Docker provides developers with a means for creating interactive containers that contain pre-installed software. A selection of pre-installed software in Docker is called an image. An image can be downloaded and used to create a local container, allowing end-users to get software up and running quickly. This is particularly useful when a local installation of the software could be complex and time consuming. For R users, a Docker image can be used to create a virtual installation of R and RStudio that can be run through your web browser.

Option B involves downloading an Docker image that contains an installation of R, RStudio Server, all of the necessary dependencies listed above, and almost all of the R packages used in the geospatial lessons. You will need to install the appropriate version of Docker’s Community Edition software and then download and use the rocker/geospatial Docker image to create a container that will allow you to use R, RStudio, and all the required GIS tools without installing any of them locally.

Once up and running - you’ll have full access to RStudio right from your browser:

Please be aware that the R package rasterVis is not included in the rocker/geospatial Docker image. If your instructor teaches with this package, this will be an R package you will need to install yourself. All other R packages will already be installed for you.

Downloading and Installing Docker Community Edition

To get started with Docker, download the Docker Community Edition from Docker’s store. Community editions are available for Windows, macOS, and Linux operating systems including Debian, Fedora, and Ubuntu.

The download pages for each of these operating systems contain notes about some necessary system requirements and other pre-requisites. Once you download the installer and follow the on-screen prompts.

Additional installation notes are available in Docker’s documentation for each of these operating systems: Windows, macOS, Debian, Fedora, and Ubuntu.

Using the rocker/geospatial Docker Image via the Command Line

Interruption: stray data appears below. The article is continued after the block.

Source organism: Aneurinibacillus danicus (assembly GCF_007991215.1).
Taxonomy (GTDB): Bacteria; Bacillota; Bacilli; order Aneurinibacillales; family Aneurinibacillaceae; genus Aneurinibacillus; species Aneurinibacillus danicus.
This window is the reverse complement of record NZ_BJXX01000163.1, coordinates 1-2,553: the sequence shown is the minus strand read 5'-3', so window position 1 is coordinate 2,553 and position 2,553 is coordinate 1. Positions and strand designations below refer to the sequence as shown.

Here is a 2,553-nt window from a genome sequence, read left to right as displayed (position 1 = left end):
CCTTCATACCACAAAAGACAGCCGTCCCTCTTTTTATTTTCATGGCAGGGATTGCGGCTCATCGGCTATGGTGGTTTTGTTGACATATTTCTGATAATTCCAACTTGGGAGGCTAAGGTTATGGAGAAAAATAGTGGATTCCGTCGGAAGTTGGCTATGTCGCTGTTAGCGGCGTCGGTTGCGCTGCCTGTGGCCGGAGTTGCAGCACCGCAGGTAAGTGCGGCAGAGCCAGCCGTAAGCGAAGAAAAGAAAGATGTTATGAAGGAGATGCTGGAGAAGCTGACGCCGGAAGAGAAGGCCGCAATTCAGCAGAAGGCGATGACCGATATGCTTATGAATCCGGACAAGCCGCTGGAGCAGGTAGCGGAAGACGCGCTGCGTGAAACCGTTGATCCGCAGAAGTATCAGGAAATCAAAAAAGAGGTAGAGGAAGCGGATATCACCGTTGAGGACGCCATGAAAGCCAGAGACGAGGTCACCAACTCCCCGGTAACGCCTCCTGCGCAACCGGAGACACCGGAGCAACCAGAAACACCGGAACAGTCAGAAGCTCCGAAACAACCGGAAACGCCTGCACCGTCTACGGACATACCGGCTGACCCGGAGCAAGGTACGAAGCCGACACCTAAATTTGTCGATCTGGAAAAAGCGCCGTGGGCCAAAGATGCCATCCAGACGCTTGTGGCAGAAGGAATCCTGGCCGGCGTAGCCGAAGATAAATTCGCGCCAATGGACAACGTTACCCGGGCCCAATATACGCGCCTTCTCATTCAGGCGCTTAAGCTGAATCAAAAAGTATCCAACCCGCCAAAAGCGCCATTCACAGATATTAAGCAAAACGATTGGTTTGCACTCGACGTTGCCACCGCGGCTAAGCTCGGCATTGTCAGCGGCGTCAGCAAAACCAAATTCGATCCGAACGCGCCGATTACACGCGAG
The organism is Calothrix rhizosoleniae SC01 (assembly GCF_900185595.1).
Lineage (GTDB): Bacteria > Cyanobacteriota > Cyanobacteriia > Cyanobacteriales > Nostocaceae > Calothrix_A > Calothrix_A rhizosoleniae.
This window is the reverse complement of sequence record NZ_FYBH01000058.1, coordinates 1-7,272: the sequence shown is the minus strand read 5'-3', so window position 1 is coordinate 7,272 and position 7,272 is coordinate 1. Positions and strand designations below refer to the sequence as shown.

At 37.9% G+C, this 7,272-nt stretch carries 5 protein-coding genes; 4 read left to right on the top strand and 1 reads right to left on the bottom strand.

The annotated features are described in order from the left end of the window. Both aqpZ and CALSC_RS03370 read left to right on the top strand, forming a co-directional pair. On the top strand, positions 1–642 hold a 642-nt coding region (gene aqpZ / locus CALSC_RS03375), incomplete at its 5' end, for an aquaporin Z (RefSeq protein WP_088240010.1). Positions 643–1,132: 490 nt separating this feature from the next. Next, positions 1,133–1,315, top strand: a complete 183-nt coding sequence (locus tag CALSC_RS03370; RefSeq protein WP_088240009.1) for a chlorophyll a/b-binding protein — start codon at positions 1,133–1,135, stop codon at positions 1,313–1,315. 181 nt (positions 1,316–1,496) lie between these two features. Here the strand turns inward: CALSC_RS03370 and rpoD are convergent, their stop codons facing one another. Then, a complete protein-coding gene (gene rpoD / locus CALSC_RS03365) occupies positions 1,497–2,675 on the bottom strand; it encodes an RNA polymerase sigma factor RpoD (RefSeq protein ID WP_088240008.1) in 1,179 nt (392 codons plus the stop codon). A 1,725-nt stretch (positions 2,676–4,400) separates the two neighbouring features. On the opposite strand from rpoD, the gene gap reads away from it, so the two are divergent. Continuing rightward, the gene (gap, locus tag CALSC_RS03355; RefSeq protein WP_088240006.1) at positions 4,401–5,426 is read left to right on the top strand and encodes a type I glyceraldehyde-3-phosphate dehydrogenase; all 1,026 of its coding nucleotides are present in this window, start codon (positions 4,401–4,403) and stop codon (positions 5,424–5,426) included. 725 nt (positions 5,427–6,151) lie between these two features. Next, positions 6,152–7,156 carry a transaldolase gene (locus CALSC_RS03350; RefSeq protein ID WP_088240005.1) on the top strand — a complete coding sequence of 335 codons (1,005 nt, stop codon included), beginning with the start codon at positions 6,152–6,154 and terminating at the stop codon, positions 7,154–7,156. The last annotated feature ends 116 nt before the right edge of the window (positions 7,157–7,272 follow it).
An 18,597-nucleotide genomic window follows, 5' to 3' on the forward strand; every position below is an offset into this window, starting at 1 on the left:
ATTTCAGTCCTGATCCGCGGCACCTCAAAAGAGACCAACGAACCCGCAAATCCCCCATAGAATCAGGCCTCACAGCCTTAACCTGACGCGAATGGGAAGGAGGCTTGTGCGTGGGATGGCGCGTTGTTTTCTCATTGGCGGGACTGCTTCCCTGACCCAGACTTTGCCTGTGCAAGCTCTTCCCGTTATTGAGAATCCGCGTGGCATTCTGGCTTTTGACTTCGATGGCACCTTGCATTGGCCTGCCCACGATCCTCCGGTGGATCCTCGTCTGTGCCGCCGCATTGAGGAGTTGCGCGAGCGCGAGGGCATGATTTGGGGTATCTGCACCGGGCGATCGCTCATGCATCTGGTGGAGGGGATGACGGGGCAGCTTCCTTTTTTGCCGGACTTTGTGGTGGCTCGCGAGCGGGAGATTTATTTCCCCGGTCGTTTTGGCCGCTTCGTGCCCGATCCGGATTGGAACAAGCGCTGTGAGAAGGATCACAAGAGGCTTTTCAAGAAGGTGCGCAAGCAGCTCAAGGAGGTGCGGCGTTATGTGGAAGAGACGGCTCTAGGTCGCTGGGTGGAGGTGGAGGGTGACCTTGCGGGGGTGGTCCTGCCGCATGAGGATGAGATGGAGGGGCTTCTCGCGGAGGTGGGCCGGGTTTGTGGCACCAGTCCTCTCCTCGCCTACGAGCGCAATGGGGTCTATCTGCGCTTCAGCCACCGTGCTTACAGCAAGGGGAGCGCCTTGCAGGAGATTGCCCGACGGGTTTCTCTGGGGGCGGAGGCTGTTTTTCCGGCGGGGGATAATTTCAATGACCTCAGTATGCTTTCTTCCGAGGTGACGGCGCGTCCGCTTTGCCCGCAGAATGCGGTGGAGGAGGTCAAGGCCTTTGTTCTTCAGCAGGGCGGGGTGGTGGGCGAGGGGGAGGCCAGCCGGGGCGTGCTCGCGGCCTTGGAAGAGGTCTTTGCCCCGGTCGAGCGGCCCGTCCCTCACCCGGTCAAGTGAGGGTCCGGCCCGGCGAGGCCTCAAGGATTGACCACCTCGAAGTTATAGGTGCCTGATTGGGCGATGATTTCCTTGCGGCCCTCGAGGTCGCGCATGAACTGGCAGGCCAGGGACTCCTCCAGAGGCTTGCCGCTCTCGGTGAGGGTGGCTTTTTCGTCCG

Download and Set-up

Once Docker is installed and up and running, you will need to open your computer’s command line terminal. We’ll use the terminal to download rocker/geospatial, a pre-made Docker image that contains an installation of R, RStudio Server, all of the necessary dependencies, and all but one of the R packages needed for this workshop.

You need to have already installed Docker Community Edition (see instructions above) before proceeding. Once you have Docker downloaded and installed, make sure Docker is running and then enter the following command into the terminal to download the rocker/geospatial image:

$ docker pull rocker/geospatial

Once the pull command is executed, the image needs to be run to become accessible as a container. In the following example, the image is named rocker/geospatial and the container is named gis. The image contains the software you’ve downloaded, and the container is the run-time instance of that image. New Docker users should need only one named container per image.

When docker run is used, you can specify a folder on your computer to become accessible inside your RStudio Server instance. The following docker run command exposes Jane’s GitHub directory to RStudio Server. Enter the file path where your workshop resources and data are stored:

$ docker run -d -P --name gis /Users/jane/GitHub:/home/rstudio/GitHub rocker/geospatial